In accordance with the present invention, a plastic bag is constructed from a front and rear wall which are folded upwardly at the bottom to form a gusset. The front and rear walls are sealed together along their entire lateral margins, except that the upper portion of each wall is provided with an unsealed flap or cuff portion. Diagonal welds are then formed in the lower corner of each wall, so as to seal the wall to the underlying gusset wall. To complete the bag, each cuff portion is folded donwardly over the corresponding wall. Conveniently, the cuff portions are provided with cutout openings. After the bag is filled, the cuff portions may then be unfolded and used as carrying handles, with the cut-out openings serving as hand holes.
It is a feature of the present invention that the downwardly folded cuff portions lend themselves to the front and rear walls, whereby when an empty bag is opened, it stands freely in an open, self-supporting position.
The foregoing brief description, and further objects features and advantages of the present invention will be understood more completely from the following detailed description of a presently preferred, illustrative embodiment, with the reference being had to the accompanying drawing, wherein:
FIG. 1 is a front elevational view of a plastic bag incorporating objects and features of the present invention with parts cut away to show details of construction;
FIG. 2 is a sectional view of the plastic bag of FIG. 1 taken along line 2--2 in FIG. 1 and looking in the direction of the arrows;
FIG. 3 is a perspective view illustrating the bag of FIG. 1 in its fully opened, self-supporting position; and
FIG. 4 is a fragmentary sectional view of the bag shown in FIG. 3, taken along the side seals of the bag and looking toward the rear thereof, the cuff portion of the rear wall being shown in an upright, unfolded position to illustrate how it may be used as a carrying handle after the bag is filled.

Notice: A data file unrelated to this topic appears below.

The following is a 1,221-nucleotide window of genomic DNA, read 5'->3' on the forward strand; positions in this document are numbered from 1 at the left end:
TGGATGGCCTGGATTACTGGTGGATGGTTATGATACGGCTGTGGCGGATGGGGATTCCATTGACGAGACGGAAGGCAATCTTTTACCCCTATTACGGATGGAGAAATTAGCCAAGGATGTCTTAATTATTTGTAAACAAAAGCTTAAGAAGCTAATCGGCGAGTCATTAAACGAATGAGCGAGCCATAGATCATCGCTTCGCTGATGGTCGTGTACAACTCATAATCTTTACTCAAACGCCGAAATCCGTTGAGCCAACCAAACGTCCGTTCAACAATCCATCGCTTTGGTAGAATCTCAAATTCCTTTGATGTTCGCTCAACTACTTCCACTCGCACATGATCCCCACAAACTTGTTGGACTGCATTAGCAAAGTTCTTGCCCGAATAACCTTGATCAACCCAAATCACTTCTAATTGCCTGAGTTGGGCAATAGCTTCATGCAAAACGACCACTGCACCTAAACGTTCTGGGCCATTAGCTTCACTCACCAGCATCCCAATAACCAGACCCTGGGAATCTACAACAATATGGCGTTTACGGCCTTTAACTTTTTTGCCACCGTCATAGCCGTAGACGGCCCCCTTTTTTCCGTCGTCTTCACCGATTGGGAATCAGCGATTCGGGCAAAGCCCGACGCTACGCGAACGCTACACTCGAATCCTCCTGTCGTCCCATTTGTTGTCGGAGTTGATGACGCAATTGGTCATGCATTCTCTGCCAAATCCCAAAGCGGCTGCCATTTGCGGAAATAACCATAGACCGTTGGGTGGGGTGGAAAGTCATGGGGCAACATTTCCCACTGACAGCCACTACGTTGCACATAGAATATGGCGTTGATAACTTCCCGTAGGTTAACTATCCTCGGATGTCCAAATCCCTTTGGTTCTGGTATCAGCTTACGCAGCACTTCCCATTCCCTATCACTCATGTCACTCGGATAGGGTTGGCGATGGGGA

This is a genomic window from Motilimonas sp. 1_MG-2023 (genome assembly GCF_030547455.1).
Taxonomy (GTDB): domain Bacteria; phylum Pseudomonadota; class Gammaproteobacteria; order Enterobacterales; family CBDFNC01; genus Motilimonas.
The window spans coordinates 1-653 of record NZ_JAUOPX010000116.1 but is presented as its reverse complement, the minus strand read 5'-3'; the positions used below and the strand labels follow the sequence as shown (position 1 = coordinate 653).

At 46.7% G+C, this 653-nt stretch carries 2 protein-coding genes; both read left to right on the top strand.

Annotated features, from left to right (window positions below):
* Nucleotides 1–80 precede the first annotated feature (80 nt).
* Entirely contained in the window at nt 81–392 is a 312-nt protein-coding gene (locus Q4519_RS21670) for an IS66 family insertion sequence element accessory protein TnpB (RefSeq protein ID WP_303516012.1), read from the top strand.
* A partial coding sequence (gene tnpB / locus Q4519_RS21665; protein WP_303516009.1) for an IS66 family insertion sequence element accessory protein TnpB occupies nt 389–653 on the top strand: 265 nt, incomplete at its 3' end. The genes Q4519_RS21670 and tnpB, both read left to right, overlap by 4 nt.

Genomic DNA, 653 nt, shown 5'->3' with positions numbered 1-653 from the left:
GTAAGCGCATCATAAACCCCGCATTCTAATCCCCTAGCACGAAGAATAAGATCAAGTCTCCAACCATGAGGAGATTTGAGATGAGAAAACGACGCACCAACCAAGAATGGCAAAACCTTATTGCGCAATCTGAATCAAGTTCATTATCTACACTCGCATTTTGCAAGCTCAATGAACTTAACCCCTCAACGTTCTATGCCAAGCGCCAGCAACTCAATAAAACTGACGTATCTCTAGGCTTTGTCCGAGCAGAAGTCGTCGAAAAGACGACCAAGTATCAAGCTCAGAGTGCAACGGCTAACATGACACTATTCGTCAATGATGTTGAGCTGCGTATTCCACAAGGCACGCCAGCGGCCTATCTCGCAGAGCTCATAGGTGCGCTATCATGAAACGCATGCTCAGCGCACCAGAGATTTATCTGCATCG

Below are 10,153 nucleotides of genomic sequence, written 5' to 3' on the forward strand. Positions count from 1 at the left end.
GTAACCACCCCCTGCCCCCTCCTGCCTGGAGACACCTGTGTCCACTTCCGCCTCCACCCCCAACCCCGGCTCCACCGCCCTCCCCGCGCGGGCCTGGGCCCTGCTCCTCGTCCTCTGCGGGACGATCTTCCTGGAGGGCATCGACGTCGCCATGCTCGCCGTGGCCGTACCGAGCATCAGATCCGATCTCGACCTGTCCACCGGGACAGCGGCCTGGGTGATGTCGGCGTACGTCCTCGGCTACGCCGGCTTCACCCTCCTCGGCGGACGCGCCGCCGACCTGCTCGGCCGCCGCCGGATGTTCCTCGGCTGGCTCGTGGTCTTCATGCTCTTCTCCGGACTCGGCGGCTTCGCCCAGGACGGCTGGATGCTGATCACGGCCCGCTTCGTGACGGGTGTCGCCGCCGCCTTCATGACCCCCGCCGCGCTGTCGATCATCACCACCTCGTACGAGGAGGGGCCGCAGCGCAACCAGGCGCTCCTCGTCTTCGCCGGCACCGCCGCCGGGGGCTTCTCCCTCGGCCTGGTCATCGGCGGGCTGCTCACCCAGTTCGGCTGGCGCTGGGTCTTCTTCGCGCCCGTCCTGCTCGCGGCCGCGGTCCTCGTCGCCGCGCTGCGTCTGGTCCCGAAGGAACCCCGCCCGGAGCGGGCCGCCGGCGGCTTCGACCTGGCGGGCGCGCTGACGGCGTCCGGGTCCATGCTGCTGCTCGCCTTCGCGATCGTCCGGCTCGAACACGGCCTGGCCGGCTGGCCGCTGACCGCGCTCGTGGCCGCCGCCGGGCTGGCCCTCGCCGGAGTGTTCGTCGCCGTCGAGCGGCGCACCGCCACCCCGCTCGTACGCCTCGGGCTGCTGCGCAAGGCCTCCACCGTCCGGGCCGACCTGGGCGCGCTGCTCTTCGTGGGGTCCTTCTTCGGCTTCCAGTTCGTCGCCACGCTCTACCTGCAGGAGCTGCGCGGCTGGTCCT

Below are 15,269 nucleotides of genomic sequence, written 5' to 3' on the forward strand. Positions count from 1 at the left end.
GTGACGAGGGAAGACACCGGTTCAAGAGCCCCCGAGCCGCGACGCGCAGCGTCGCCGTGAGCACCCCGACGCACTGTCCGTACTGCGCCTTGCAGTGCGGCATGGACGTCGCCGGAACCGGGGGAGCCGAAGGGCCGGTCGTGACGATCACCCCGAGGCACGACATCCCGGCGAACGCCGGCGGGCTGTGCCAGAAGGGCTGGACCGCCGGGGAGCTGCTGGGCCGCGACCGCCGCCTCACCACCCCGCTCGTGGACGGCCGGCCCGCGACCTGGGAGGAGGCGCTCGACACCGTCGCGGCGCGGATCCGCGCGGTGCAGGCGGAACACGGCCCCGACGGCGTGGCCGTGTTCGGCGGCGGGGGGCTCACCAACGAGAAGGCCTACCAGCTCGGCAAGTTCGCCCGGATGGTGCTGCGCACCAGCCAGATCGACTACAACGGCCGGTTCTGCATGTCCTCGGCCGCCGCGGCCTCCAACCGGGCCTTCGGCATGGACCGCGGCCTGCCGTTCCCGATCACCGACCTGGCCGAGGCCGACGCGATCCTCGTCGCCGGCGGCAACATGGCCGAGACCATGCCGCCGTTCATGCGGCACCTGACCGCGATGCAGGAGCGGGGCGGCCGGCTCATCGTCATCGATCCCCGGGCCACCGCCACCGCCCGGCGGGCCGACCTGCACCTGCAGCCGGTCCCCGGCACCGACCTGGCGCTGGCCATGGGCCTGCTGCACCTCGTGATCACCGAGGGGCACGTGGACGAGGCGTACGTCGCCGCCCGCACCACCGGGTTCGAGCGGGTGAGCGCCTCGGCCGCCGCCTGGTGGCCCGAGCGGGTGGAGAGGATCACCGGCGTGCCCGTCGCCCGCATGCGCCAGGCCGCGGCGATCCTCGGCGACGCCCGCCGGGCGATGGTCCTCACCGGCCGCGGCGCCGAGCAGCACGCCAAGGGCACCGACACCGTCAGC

Turning now to the details of the drawing, a plastic bag 10 is illustrated which embodies objects and features of the present invention. The particular bag illustrated is useful for fast food restaurant applications. The bag includes front and rear walls 12 and 14, which include a bottom wall portion (12a and 14a respectively), which is folded upwardly to form a bottom gusset 16. Walls 12 and 14 and the bottom walls are preferably formed from a continuous sheet of plastic material.
In addition, the walls 12 and 14 include upper flap or cuff portions, 12b and 14b respectively, each of which is folded downwardly over the corresponding wall by forming a crease line at the top of the bag front and rear walls. The cuff portions preferbly taper upwardly, but this is not an essential feature. They are also preferably provided with cut out holes 13. Except for the cuff portions 12b and 14b, all portions of walls 12 and 14 are sealed together by means of lateral heat seals or welds 18 and 20.
In the lower corners of each of walls 12 and 14, there are formed diagonal welds 22, each of which extends between a bottom edge and side edge (welds 18 and 20) of the respective wall, and each of which joins the corresponding wall 12 or 14 to the underlying gusset wall. The welds 22 do not join the two gusset walls together.